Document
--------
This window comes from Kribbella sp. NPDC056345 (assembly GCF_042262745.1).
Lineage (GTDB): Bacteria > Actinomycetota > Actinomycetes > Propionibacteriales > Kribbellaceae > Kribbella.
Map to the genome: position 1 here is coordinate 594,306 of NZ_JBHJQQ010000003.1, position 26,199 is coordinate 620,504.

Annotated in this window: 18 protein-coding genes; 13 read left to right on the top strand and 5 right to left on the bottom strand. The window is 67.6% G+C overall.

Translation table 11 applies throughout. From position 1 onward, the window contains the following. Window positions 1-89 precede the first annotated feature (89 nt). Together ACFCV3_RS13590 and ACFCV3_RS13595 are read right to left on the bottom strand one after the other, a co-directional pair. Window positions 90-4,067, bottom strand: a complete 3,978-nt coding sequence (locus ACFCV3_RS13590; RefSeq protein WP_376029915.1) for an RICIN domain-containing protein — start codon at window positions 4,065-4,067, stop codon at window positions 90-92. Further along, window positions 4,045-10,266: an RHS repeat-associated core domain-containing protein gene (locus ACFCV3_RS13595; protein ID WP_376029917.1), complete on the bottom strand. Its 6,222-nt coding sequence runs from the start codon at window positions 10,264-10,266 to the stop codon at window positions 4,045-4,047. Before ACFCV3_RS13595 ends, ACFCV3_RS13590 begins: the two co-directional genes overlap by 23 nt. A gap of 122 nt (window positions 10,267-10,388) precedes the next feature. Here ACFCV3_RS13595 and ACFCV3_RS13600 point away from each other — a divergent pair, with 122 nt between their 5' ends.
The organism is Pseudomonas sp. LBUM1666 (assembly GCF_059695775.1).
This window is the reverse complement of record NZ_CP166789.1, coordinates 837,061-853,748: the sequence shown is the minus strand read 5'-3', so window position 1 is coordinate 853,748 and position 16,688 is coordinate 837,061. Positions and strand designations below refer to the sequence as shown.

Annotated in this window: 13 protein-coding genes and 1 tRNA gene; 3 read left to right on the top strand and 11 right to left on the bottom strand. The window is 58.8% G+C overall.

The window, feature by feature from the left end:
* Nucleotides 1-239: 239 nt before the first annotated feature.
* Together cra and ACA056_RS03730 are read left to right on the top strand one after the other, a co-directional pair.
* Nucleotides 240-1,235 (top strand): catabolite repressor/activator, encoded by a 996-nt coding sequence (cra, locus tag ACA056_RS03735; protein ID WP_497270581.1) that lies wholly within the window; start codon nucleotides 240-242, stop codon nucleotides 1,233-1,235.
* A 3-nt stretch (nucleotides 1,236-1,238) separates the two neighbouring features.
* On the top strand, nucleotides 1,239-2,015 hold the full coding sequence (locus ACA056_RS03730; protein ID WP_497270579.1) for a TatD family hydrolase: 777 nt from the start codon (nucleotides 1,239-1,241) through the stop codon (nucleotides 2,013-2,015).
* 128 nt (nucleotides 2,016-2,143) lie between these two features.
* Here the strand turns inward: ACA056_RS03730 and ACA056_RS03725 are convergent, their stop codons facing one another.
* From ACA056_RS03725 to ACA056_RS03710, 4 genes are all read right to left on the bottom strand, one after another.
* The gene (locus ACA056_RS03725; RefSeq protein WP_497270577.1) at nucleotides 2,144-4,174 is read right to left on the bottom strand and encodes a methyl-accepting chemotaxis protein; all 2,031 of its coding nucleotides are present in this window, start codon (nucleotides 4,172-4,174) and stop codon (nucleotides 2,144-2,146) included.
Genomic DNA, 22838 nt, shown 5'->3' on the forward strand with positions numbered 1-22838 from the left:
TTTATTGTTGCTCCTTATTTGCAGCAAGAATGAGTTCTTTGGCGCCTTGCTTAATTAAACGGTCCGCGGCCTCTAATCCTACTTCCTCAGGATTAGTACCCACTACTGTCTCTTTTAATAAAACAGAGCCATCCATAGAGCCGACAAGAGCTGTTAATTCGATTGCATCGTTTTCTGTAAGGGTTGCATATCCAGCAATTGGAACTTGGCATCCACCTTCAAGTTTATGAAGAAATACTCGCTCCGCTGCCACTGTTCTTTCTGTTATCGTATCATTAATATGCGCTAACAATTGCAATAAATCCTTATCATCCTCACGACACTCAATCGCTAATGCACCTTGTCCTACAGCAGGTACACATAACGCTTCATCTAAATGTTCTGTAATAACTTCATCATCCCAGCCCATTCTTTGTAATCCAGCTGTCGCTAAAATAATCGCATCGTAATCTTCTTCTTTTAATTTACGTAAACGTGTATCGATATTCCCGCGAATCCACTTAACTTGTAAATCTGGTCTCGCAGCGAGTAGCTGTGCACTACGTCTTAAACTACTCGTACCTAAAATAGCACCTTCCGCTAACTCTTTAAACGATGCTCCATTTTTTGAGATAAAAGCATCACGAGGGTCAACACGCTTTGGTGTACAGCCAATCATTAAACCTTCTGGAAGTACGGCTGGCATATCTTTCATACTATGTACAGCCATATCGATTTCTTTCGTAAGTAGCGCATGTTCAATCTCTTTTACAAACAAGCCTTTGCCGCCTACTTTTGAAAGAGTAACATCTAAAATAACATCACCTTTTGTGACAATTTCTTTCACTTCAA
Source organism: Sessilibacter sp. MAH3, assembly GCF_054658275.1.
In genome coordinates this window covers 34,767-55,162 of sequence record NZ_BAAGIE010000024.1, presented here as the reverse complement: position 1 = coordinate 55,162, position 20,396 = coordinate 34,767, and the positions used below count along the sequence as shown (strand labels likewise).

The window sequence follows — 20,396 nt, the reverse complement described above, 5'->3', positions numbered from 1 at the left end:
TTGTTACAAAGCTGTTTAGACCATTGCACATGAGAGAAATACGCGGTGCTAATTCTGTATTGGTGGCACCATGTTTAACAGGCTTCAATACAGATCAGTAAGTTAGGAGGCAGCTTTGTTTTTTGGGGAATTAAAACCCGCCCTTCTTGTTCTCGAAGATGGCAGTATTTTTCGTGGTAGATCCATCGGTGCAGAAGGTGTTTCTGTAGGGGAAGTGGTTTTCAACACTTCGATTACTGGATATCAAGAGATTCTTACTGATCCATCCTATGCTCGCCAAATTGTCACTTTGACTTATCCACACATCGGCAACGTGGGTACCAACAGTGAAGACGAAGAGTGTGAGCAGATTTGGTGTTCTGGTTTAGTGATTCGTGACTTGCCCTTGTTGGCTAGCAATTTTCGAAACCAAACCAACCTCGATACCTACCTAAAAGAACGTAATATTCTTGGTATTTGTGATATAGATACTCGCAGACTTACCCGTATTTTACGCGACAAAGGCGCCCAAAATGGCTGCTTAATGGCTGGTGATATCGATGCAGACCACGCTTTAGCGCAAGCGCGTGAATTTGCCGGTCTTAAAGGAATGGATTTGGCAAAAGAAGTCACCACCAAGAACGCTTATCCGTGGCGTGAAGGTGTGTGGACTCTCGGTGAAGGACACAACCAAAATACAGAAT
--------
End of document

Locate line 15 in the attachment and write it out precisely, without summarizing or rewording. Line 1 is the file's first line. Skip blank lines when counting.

* 128 nt (nucleotides 2,016-2,143) lie between these two features.